Hemoglobin (Hb) concentration was significantly increased by using DDGS at all levels compared to control group. This increase in hemoglobin concentration may due to higher oxygen consumption associated with more hemoglobin saturation and dissociation rates (Yahav et al., 1998). Hematocrite (HT%) was insignificantly changed by using DDGS in the summer season although the T3 group (38.97) has numerically increased Ht% compared with T1 (36.77). this may indicate higher blood viscosity associated with a pronounced increase in blood corpuscular volume. Which concomitant with an increased erythrocytes count or may reflect be chronic macrocytosis related to heat stress exposure which marked in this experiment.

Table 5: Effect of DDGS on digestive tract length (cm) of broiler
**p≤0.01, NS: Non-significant, Means within columns with no common superscripts differ significantly, T1: Control, T2: 5% DDGS, T3: 10% DDGS, T4: 15% DDGS

These responses were supported by the finding of Zhou et al. (1999) who found that blood packed cell volume of heat stressed birds are significantly affected by environmental temperature, water consumption, dietary contents and the size of red blood cells. Moreover, the higher Hb content in treatment (T3) may reflect an increase in RBC's counts which support the findings (HT%).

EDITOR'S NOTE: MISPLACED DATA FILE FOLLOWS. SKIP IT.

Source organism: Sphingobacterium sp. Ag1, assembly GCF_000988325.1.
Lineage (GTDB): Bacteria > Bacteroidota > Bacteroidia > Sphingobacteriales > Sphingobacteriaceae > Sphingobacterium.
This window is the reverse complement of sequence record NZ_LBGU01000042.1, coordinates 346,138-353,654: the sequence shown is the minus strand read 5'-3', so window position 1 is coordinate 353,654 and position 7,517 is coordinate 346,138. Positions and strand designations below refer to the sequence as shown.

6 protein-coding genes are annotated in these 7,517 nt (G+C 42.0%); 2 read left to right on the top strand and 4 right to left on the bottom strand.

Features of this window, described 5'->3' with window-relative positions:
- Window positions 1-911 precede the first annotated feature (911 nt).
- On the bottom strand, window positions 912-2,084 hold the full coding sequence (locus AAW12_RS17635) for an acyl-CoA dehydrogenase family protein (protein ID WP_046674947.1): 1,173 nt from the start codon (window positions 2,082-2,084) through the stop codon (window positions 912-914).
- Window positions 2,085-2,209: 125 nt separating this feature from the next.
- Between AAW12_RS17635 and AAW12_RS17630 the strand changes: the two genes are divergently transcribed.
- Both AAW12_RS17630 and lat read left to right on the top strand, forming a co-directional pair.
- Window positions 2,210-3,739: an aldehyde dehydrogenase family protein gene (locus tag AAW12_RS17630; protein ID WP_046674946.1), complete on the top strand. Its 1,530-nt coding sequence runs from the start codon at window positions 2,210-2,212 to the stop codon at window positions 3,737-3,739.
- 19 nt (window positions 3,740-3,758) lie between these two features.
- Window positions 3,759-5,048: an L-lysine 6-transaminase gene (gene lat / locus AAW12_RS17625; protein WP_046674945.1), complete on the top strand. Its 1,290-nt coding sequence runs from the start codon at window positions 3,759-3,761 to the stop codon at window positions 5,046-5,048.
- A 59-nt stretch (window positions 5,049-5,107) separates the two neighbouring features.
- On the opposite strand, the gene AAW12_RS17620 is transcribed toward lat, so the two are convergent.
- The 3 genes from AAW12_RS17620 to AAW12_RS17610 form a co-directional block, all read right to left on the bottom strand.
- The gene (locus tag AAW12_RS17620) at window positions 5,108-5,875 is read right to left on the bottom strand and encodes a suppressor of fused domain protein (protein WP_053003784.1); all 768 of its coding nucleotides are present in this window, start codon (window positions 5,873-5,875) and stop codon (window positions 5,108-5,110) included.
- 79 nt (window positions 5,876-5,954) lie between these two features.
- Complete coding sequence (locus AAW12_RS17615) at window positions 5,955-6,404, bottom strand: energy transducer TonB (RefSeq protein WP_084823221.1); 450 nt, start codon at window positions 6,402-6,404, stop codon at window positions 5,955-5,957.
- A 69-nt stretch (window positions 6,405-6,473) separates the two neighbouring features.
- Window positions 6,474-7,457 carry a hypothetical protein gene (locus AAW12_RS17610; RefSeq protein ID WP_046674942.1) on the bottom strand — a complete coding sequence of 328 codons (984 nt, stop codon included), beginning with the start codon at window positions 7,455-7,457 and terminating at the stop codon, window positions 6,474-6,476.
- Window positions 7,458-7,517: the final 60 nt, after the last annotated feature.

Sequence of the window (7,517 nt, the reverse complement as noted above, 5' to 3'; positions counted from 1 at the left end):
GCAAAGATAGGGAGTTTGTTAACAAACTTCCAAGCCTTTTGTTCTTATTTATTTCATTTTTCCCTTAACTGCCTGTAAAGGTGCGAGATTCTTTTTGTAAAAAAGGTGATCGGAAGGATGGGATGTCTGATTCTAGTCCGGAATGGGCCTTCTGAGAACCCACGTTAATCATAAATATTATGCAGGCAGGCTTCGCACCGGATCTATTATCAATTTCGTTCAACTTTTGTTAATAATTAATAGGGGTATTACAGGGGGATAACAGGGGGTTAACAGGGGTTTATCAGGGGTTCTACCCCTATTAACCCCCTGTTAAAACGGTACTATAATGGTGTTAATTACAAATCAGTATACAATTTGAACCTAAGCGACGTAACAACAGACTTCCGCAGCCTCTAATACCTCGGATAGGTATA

Heterophils to lymphocytes (H/L) ratio appears to be a more reliable indicator for determining stress in poultry, H/L ratio was significantly decreased by using DDGS in summer season compared by the control group, the lowest value was recorded for T3 (0.16) followed by T2 (0.18) then T4 (0.28). This is a good response of broiler under heat stress may be a result of highly oil content of DDGS (Behnke, 2007; Belyea et al., 2010; Lamsal et al., 2012) which enhance the immunity and alleviate the deleterious effect of high temperature during the whole experimental period. Also this my a result to an increase in small intestine goblet cells, which secretes mucous and other substances responsible for reducing pH of the intestinal tract (the present study) and help in production of antibodies and lymphocytes.